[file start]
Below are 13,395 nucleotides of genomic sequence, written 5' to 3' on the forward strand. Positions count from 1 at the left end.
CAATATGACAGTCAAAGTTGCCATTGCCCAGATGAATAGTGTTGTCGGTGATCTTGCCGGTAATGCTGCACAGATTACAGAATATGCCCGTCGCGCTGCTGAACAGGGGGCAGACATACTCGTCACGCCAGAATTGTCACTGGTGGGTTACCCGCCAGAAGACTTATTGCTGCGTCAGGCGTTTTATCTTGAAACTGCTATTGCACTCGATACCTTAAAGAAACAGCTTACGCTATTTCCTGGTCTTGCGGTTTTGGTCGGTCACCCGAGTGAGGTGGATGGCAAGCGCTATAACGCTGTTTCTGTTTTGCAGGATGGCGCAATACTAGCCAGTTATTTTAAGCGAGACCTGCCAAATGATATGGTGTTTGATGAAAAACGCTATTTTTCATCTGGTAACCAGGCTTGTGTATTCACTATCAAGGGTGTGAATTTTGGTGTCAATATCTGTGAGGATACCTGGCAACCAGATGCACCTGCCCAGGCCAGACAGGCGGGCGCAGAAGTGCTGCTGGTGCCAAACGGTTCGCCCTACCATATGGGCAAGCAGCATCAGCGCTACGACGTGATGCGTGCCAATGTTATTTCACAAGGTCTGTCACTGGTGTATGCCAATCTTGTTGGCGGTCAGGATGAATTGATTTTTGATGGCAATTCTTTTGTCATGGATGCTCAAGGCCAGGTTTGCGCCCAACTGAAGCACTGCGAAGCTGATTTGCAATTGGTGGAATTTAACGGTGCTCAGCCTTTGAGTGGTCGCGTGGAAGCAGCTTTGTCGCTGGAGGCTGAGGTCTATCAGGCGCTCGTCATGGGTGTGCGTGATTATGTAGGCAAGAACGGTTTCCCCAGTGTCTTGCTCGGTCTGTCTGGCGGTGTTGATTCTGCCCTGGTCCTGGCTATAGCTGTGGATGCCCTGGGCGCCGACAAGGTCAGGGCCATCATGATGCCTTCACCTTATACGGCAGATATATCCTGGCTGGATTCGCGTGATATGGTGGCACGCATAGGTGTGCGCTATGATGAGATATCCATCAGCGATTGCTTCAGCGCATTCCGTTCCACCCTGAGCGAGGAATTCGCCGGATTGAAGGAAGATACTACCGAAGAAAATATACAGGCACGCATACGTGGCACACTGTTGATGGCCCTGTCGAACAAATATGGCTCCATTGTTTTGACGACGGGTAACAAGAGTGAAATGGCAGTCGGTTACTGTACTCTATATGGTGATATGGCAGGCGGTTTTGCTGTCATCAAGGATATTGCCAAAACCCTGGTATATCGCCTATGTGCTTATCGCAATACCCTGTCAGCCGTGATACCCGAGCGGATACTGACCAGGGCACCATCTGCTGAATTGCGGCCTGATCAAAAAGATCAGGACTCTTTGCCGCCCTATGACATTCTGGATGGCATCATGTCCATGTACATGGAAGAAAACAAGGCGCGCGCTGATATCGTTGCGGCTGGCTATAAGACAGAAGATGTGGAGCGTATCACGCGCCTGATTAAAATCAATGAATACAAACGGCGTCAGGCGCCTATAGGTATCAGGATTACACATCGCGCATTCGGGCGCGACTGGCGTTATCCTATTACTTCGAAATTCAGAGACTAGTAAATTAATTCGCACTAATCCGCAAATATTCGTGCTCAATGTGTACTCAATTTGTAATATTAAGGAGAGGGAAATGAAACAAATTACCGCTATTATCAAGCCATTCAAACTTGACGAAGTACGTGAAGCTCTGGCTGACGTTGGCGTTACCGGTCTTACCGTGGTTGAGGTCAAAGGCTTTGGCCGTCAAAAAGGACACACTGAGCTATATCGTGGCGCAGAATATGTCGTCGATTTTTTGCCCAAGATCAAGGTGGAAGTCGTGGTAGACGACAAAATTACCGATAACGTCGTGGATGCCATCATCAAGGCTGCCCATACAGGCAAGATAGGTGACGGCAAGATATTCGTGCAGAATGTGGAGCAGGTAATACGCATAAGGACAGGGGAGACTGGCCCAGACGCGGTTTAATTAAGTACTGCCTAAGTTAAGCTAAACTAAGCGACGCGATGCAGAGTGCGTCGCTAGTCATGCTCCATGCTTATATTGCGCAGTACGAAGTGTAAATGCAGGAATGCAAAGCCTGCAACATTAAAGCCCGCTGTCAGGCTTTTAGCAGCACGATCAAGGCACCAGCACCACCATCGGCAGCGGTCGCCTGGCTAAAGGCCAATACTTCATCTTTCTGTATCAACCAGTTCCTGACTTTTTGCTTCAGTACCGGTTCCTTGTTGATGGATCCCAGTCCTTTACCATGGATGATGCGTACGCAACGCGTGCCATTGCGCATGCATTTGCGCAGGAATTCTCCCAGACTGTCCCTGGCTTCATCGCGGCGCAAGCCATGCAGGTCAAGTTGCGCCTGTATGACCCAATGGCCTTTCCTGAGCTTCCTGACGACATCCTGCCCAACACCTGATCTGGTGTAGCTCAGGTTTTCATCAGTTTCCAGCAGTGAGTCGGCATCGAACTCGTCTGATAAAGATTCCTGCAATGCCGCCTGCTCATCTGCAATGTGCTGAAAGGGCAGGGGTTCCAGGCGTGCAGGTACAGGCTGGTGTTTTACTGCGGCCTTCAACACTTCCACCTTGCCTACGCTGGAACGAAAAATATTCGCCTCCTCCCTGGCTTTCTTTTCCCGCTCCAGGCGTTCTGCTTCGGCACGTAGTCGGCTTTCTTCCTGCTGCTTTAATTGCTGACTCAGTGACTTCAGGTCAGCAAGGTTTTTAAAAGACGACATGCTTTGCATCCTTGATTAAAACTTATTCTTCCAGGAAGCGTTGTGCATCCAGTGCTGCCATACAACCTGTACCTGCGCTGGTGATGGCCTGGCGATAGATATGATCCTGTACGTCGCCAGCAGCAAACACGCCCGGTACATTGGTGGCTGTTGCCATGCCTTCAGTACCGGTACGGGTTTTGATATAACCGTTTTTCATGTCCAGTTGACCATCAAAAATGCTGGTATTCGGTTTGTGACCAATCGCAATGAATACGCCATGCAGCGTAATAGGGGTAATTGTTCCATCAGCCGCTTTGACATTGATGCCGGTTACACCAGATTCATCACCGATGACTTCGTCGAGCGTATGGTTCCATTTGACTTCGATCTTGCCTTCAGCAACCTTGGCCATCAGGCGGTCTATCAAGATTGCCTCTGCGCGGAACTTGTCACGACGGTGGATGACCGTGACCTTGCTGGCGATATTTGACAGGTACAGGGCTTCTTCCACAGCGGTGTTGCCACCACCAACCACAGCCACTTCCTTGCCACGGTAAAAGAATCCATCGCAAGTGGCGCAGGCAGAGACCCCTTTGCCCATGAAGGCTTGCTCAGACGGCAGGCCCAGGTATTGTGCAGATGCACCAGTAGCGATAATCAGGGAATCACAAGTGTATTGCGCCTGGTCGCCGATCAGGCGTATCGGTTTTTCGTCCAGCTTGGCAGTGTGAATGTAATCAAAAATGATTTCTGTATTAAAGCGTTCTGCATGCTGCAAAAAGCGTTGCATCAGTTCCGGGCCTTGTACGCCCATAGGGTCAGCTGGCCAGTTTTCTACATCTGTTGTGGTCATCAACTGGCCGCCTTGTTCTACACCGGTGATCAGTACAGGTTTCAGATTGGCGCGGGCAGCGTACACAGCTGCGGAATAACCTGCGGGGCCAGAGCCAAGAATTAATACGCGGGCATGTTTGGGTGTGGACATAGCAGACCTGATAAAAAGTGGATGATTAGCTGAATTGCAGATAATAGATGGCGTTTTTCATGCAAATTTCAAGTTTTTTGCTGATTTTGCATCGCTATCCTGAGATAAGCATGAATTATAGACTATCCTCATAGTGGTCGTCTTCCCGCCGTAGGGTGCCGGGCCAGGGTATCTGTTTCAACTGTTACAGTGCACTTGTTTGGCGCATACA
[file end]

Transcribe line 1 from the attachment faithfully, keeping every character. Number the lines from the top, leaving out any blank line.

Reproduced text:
Below are 13,395 nucleotides of genomic sequence, written 5' to 3' on the forward strand. Positions count from 1 at the left end.